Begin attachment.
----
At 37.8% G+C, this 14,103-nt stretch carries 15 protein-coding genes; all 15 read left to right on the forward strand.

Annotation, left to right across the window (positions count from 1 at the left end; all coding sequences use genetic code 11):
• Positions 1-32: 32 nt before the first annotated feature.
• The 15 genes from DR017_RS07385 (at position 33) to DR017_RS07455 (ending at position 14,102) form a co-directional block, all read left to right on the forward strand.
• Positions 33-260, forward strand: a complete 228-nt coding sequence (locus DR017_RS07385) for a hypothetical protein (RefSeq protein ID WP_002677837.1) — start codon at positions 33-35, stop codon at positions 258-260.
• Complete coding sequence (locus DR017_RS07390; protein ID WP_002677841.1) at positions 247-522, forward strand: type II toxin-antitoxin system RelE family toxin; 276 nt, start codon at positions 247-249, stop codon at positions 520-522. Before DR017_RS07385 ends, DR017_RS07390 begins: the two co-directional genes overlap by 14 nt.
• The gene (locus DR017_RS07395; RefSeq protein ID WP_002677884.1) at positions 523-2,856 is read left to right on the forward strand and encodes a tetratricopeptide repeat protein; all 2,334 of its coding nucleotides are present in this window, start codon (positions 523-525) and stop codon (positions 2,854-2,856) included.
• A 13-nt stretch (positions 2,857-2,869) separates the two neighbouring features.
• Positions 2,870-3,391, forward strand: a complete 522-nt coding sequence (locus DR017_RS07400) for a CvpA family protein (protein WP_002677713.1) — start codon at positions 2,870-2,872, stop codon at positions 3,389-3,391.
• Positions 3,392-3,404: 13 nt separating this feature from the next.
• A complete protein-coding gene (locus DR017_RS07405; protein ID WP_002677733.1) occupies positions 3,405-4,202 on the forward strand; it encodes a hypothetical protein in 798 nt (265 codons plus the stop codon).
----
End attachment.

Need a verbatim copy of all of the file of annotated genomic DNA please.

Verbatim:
At 37.8% G+C, this 14,103-nt stretch carries 15 protein-coding genes; all 15 read left to right on the forward strand.

Annotation, left to right across the window (positions count from 1 at the left end; all coding sequences use genetic code 11):
• Positions 1-32: 32 nt before the first annotated feature.
• The 15 genes from DR017_RS07385 (at position 33) to DR017_RS07455 (ending at position 14,102) form a co-directional block, all read left to right on the forward strand.
• Positions 33-260, forward strand: a complete 228-nt coding sequence (locus DR017_RS07385) for a hypothetical protein (RefSeq protein ID WP_002677837.1) — start codon at positions 33-35, stop codon at positions 258-260.
• Complete coding sequence (locus DR017_RS07390; protein ID WP_002677841.1) at positions 247-522, forward strand: type II toxin-antitoxin system RelE family toxin; 276 nt, start codon at positions 247-249, stop codon at positions 520-522. Before DR017_RS07385 ends, DR017_RS07390 begins: the two co-directional genes overlap by 14 nt.
• The gene (locus DR017_RS07395; RefSeq protein ID WP_002677884.1) at positions 523-2,856 is read left to right on the forward strand and encodes a tetratricopeptide repeat protein; all 2,334 of its coding nucleotides are present in this window, start codon (positions 523-525) and stop codon (positions 2,854-2,856) included.
• A 13-nt stretch (positions 2,857-2,869) separates the two neighbouring features.
• Positions 2,870-3,391, forward strand: a complete 522-nt coding sequence (locus DR017_RS07400) for a CvpA family protein (protein WP_002677713.1) — start codon at positions 2,870-2,872, stop codon at positions 3,389-3,391.
• Positions 3,392-3,404: 13 nt separating this feature from the next.
• A complete protein-coding gene (locus DR017_RS07405; protein ID WP_002677733.1) occupies positions 3,405-4,202 on the forward strand; it encodes a hypothetical protein in 798 nt (265 codons plus the stop codon).